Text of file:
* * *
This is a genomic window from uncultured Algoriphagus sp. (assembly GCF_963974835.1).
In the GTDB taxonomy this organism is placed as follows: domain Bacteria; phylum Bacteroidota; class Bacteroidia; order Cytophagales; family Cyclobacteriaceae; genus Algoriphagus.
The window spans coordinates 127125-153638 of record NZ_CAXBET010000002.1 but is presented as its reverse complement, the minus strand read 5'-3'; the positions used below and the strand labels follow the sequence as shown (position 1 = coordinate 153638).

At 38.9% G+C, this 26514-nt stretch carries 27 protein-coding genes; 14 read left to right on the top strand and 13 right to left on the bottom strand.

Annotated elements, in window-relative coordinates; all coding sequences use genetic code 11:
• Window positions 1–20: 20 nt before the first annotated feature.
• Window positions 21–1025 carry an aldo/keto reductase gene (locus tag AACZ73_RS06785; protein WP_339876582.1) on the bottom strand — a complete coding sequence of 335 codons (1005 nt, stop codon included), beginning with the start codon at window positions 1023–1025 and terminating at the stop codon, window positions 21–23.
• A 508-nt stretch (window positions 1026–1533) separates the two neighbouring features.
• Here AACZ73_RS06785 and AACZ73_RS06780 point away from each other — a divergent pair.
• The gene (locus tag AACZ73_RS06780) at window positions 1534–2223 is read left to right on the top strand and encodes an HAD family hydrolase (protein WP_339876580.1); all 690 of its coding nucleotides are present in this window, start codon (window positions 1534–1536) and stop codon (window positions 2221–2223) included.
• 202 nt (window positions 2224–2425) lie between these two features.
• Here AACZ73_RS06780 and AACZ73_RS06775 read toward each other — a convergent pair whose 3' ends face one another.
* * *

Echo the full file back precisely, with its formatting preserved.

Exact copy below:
This is a genomic window from uncultured Algoriphagus sp. (assembly GCF_963974835.1).
In the GTDB taxonomy this organism is placed as follows: domain Bacteria; phylum Bacteroidota; class Bacteroidia; order Cytophagales; family Cyclobacteriaceae; genus Algoriphagus.
The window spans coordinates 127125-153638 of record NZ_CAXBET010000002.1 but is presented as its reverse complement, the minus strand read 5'-3'; the positions used below and the strand labels follow the sequence as shown (position 1 = coordinate 153638).

At 38.9% G+C, this 26514-nt stretch carries 27 protein-coding genes; 14 read left to right on the top strand and 13 right to left on the bottom strand.

Annotated elements, in window-relative coordinates; all coding sequences use genetic code 11:
• Window positions 1–20: 20 nt before the first annotated feature.
• Window positions 21–1025 carry an aldo/keto reductase gene (locus tag AACZ73_RS06785; protein WP_339876582.1) on the bottom strand — a complete coding sequence of 335 codons (1005 nt, stop codon included), beginning with the start codon at window positions 1023–1025 and terminating at the stop codon, window positions 21–23.
• A 508-nt stretch (window positions 1026–1533) separates the two neighbouring features.
• Here AACZ73_RS06785 and AACZ73_RS06780 point away from each other — a divergent pair.
• The gene (locus tag AACZ73_RS06780) at window positions 1534–2223 is read left to right on the top strand and encodes an HAD family hydrolase (protein WP_339876580.1); all 690 of its coding nucleotides are present in this window, start codon (window positions 1534–1536) and stop codon (window positions 2221–2223) included.
• 202 nt (window positions 2224–2425) lie between these two features.
• Here AACZ73_RS06780 and AACZ73_RS06775 read toward each other — a convergent pair whose 3' ends face one another.